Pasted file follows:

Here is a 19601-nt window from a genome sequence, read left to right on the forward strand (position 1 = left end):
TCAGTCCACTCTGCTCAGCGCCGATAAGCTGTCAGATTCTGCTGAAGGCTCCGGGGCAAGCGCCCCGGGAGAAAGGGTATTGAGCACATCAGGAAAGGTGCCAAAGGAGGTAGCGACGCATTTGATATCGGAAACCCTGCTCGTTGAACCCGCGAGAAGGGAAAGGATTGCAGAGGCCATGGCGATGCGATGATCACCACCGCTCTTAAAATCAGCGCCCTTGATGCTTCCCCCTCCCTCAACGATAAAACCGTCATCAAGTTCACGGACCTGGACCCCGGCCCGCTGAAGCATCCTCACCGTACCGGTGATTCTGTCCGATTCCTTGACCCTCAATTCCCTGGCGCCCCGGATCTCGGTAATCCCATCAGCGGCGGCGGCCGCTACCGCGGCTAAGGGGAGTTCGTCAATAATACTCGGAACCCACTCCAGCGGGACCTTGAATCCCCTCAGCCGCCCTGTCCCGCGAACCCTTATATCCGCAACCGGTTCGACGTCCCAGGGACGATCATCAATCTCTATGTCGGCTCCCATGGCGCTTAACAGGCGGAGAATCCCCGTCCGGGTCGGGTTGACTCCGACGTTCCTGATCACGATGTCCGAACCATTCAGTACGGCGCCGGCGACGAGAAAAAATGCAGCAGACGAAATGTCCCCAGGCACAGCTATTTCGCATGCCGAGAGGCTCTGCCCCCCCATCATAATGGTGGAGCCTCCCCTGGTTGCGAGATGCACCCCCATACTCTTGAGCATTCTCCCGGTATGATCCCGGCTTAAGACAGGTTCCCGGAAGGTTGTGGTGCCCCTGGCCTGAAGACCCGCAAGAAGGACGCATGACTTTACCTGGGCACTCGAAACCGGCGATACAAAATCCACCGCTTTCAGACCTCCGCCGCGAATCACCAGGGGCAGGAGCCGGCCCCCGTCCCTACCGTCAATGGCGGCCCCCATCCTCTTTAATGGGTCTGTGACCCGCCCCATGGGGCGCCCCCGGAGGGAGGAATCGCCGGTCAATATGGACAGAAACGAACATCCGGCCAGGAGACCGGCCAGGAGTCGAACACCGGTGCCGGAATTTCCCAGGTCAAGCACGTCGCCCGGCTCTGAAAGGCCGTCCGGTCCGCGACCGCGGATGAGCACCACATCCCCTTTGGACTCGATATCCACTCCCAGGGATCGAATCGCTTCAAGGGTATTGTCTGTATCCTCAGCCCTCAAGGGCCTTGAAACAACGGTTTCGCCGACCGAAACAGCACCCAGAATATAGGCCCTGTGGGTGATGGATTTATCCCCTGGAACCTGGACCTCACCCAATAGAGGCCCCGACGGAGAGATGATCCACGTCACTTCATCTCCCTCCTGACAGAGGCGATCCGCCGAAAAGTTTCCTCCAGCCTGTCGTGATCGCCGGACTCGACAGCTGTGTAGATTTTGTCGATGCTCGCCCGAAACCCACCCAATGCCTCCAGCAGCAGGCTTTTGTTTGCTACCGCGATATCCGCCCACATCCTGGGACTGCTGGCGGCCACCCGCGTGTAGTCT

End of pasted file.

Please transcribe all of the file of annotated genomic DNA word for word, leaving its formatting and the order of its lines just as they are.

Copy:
Here is a 19601-nt window from a genome sequence, read left to right on the forward strand (position 1 = left end):
TCAGTCCACTCTGCTCAGCGCCGATAAGCTGTCAGATTCTGCTGAAGGCTCCGGGGCAAGCGCCCCGGGAGAAAGGGTATTGAGCACATCAGGAAAGGTGCCAAAGGAGGTAGCGACGCATTTGATATCGGAAACCCTGCTCGTTGAACCCGCGAGAAGGGAAAGGATTGCAGAGGCCATGGCGATGCGATGATCACCACCGCTCTTAAAATCAGCGCCCTTGATGCTTCCCCCTCCCTCAACGATAAAACCGTCATCAAGTTCACGGACCTGGACCCCGGCCCGCTGAAGCATCCTCACCGTACCGGTGATTCTGTCCGATTCCTTGACCCTCAATTCCCTGGCGCCCCGGATCTCGGTAATCCCATCAGCGGCGGCGGCCGCTACCGCGGCTAAGGGGAGTTCGTCAATAATACTCGGAACCCACTCCAGCGGGACCTTGAATCCCCTCAGCCGCCCTGTCCCGCGAACCCTTATATCCGCAACCGGTTCGACGTCCCAGGGACGATCATCAATCTCTATGTCGGCTCCCATGGCGCTTAACAGGCGGAGAATCCCCGTCCGGGTCGGGTTGACTCCGACGTTCCTGATCACGATGTCCGAACCATTCAGTACGGCGCCGGCGACGAGAAAAAATGCAGCAGACGAAATGTCCCCAGGCACAGCTATTTCGCATGCCGAGAGGCTCTGCCCCCCCATCATAATGGTGGAGCCTCCCCTGGTTGCGAGATGCACCCCCATACTCTTGAGCATTCTCCCGGTATGATCCCGGCTTAAGACAGGTTCCCGGAAGGTTGTGGTGCCCCTGGCCTGAAGACCCGCAAGAAGGACGCATGACTTTACCTGGGCACTCGAAACCGGCGATACAAAATCCACCGCTTTCAGACCTCCGCCGCGAATCACCAGGGGCAGGAGCCGGCCCCCGTCCCTACCGTCAATGGCGGCCCCCATCCTCTTTAATGGGTCTGTGACCCGCCCCATGGGGCGCCCCCGGAGGGAGGAATCGCCGGTCAATATGGACAGAAACGAACATCCGGCCAGGAGACCGGCCAGGAGTCGAACACCGGTGCCGGAATTTCCCAGGTCAAGCACGTCGCCCGGCTCTGAAAGGCCGTCCGGTCCGCGACCGCGGATGAGCACCACATCCCCTTTGGACTCGATATCCACTCCCAGGGATCGAATCGCTTCAAGGGTATTGTCTGTATCCTCAGCCCTCAAGGGCCTTGAAACAACGGTTTCGCCGACCGAAACAGCACCCAGAATATAGGCCCTGTGGGTGATGGATTTATCCCCTGGAACCTGGACCTCACCCAATAGAGGCCCCGACGGAGAGATGATCCACGTCACTTCATCTCCCTCCTGACAGAGGCGATCCGCCGAAAAGTTTCCTCCAGCCTGTCGTGATCGCCGGACTCGACAGCTGTGTAGATTTTGTCGATGCTCGCCCGAAACCCACCCAATGCCTCCAGCAGCAGGCTTTTGTTTGCTACCGCGATATCCGCCCACATCCTGGGACTGCTGGCGGCCACCCGCGTGTAGTCT